UNC–Chapel Hill Regulations and Policies
Code of the University of North Carolina
Emergency Disciplinary Action
Housing and Residential Education
Transportation and Parking
The personal conduct of the University student is subject to the moral and legal restraints found in any law-abiding community. Additionally, the Honor Code is a positive force for good citizenship. University regulations are not specifications for acceptable conduct or detailed lists of offenses subject to penal action. They are intended to provide information about systematic procedures and equitable decisions in many situations involving individual students and officers of the University.
Possession and use of alcoholic beverages is substantially regulated by federal, state, and local laws and ordinances. Within this legal framework, the University’s Policy on Student Possession and Consumption of Alcoholic Beverages in Facilities of the University of North Carolina at Chapel Hill sets out the conditions under which alcoholic beverages may be used on University property.
According to North Carolina law
• Generally persons 21 or older may purchase or consume alcoholic beverages and may possess alcoholic beverages at their homes or temporary residences.
• It is against the law for any person under 21 to purchase or possess any alcoholic beverage.
• It is against the law for anyone to sell or give any alcoholic beverage to a person under 21 or to aid or abet such a person in selling, purchasing, or possessing any alcoholic beverage.
• No alcoholic beverages may be sold by any person, organization, or corporation on a college campus except as permitted by N.C. Gen. Stat. § 18B-1006 (a).
According to Chapel Hill ordinance, it is against the law for anyone to possess any open container of alcohol on streets, sidewalks, alleys, or any other property owned or controlled by the Town of Chapel Hill.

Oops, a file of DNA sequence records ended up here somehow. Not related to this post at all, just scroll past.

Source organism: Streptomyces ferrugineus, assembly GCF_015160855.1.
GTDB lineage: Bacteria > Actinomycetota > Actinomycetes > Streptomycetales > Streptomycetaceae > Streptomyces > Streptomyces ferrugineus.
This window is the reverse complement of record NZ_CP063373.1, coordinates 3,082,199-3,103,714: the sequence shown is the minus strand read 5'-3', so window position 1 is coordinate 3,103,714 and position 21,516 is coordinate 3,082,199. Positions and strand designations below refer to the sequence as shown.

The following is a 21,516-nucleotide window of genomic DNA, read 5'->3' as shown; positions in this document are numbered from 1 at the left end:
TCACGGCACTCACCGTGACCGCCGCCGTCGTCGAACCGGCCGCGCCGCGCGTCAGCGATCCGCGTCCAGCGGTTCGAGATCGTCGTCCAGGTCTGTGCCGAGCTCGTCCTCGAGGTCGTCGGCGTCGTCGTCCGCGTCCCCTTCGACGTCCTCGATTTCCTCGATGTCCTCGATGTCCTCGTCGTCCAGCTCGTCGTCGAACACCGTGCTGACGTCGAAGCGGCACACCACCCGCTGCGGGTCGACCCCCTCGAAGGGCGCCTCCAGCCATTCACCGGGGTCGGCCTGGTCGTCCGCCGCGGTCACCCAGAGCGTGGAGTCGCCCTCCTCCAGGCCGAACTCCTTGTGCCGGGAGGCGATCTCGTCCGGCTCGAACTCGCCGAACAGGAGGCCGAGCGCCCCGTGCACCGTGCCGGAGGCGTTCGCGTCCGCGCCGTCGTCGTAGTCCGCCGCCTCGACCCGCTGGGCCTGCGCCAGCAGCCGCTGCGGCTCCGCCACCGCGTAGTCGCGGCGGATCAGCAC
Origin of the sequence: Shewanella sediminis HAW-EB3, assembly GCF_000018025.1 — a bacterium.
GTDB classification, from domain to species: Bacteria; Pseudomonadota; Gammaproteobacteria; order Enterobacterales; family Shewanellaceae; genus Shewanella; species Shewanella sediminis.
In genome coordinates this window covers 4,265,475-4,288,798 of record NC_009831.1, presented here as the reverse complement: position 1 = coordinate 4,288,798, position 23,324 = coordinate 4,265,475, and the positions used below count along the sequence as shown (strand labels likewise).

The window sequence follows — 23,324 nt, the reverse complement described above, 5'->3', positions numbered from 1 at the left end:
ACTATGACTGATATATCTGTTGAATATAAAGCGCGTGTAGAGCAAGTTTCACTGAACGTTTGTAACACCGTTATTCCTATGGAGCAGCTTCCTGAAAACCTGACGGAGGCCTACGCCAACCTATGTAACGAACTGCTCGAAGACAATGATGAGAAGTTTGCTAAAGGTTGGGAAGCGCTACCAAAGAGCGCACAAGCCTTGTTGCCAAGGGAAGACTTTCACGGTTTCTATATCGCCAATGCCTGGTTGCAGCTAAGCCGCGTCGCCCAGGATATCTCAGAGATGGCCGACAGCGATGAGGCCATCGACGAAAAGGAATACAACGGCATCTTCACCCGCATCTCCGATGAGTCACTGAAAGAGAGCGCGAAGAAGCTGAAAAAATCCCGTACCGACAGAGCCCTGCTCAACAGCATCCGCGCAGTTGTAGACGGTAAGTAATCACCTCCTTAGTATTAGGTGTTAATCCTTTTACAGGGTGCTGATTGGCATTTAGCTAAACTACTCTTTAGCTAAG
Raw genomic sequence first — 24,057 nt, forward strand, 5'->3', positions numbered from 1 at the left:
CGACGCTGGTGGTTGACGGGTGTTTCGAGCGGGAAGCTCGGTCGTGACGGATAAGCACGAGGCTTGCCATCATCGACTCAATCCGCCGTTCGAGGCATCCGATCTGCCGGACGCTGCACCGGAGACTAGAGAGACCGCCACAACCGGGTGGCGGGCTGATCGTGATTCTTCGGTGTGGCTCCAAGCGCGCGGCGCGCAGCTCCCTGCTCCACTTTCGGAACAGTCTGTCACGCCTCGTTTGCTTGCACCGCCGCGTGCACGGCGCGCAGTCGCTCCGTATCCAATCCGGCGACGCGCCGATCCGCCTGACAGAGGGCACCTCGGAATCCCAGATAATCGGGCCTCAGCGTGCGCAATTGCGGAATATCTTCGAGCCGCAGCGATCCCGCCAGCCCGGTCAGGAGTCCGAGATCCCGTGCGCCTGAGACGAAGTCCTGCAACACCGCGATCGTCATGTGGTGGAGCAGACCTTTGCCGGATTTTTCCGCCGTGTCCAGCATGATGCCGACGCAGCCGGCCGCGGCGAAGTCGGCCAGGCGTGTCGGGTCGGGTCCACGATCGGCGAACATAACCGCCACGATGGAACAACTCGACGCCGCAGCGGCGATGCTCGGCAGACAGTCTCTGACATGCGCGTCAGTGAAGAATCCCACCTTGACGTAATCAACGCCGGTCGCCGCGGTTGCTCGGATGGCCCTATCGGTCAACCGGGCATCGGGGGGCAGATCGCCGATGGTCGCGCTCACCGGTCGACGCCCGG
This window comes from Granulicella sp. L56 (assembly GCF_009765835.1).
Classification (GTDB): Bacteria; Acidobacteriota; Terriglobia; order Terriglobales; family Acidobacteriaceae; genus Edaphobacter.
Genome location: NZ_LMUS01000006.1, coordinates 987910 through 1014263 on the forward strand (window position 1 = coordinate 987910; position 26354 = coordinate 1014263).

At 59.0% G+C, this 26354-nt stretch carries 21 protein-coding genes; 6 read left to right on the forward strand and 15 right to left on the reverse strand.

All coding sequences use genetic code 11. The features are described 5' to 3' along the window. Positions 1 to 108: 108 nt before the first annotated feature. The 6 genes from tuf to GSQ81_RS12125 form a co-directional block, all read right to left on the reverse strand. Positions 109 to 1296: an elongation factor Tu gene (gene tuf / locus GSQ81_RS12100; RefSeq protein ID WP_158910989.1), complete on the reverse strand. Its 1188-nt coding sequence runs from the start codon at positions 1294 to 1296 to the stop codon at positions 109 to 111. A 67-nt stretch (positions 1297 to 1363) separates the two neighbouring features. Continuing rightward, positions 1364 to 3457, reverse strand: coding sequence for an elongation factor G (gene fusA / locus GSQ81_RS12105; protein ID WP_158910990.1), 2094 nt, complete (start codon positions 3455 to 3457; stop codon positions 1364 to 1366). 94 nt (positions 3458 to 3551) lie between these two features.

In addition to following the law, the University’s Policy on Student Possession and Consumption of Alcoholic Beverages in Facilities of the University of North Carolina at Chapel Hill sets out special rules about alcohol for students and student organizations. The Office of the Dean of Students will provide copies of the policy and assistance in understanding its full implications. The text of the policy can be accessed on the Web at www.unc.edu/campus/policies/studentalcohol.html.
Under the policy
• Alcohol may not be served, consumed, or sold in any University facility or open space except as provided in the University’s Guidelines for Serving Alcohol at University-Sponsored Events. The guidelines are available on the Web at www.unc.edu/campus/policies/alcohol.pdf.
• Common source containers of alcohol (e.g., kegs) are not permitted on campus.
• Students and their guests age 21 and older may possess and consume alcoholic beverages in individual campus residence hall rooms or apartments on campus, but not in the common areas of a campus residence hall.
• No student activity fees or other University-collected fees may be used to purchase alcohol.
• No other funds of an officially recognized student group deposited or administered through the Student Activities Fund Office may be used to purchase alcohol.
• Student groups are not prohibited from having events off campus at which individual group members age 21 or older bring or buy their own alcoholic beverages.